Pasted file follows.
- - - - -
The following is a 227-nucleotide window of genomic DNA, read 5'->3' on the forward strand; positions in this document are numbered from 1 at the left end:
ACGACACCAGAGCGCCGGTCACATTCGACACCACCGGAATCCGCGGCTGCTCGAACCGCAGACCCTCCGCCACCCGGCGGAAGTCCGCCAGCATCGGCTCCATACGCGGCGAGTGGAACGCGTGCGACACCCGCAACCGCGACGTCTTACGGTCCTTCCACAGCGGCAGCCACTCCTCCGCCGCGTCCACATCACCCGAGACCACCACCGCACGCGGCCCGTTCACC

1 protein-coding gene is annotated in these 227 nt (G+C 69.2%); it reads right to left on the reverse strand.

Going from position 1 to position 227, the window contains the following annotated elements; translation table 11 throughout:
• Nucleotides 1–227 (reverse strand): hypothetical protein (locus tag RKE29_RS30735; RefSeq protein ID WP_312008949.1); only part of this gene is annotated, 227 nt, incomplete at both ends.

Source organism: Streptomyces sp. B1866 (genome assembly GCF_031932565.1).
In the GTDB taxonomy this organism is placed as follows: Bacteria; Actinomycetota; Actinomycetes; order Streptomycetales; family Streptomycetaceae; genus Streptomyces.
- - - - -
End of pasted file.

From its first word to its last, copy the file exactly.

The following is a 227-nucleotide window of genomic DNA, read 5'->3' on the forward strand; positions in this document are numbered from 1 at the left end:
ACGACACCAGAGCGCCGGTCACATTCGACACCACCGGAATCCGCGGCTGCTCGAACCGCAGACCCTCCGCCACCCGGCGGAAGTCCGCCAGCATCGGCTCCATACGCGGCGAGTGGAACGCGTGCGACACCCGCAACCGCGACGTCTTACGGTCCTTCCACAGCGGCAGCCACTCCTCCGCCGCGTCCACATCACCCGAGACCACCACCGCACGCGGCCCGTTCACC

1 protein-coding gene is annotated in these 227 nt (G+C 69.2%); it reads right to left on the reverse strand.

Going from position 1 to position 227, the window contains the following annotated elements; translation table 11 throughout:
• Nucleotides 1–227 (reverse strand): hypothetical protein (locus tag RKE29_RS30735; RefSeq protein ID WP_312008949.1); only part of this gene is annotated, 227 nt, incomplete at both ends.

Source organism: Streptomyces sp. B1866 (genome assembly GCF_031932565.1).
In the GTDB taxonomy this organism is placed as follows: Bacteria; Actinomycetota; Actinomycetes; order Streptomycetales; family Streptomycetaceae; genus Streptomyces.